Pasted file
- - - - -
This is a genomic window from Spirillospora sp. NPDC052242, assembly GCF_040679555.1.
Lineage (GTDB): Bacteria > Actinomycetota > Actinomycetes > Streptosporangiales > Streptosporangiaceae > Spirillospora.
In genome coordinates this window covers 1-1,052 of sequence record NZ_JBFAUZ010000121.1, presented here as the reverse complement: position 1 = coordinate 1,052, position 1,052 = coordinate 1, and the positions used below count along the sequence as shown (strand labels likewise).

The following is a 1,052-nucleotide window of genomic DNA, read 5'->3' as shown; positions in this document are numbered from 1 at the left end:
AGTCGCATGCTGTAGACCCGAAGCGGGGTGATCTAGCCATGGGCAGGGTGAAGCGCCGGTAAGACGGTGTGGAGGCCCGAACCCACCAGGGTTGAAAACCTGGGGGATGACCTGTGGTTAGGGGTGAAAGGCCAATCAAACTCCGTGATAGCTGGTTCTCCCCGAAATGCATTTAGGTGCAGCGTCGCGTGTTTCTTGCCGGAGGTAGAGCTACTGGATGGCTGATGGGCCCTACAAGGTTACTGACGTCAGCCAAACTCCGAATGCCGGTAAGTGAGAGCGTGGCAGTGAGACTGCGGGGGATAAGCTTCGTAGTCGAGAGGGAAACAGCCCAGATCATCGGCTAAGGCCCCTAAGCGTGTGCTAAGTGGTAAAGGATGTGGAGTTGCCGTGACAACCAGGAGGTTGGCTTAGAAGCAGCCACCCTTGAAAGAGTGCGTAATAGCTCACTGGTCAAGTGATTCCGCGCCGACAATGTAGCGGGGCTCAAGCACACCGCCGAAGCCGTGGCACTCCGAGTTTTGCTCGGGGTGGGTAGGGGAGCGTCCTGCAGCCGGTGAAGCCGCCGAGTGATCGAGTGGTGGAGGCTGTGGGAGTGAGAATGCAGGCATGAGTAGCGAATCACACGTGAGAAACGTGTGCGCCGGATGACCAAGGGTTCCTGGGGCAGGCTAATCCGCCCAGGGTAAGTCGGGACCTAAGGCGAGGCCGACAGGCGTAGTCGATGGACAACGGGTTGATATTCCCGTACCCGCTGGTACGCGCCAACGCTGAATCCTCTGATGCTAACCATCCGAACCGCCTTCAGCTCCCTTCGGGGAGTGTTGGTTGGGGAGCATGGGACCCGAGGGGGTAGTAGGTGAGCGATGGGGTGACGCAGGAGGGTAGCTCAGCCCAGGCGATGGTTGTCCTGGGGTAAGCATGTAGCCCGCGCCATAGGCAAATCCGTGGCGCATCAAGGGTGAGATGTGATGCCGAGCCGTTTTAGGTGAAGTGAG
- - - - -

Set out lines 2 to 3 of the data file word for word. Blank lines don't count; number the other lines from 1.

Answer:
Lineage (GTDB): Bacteria > Actinomycetota > Actinomycetes > Streptosporangiales > Streptosporangiaceae > Spirillospora.
In genome coordinates this window covers 1-1,052 of sequence record NZ_JBFAUZ010000121.1, presented here as the reverse complement: position 1 = coordinate 1,052, position 1,052 = coordinate 1, and the positions used below count along the sequence as shown (strand labels likewise).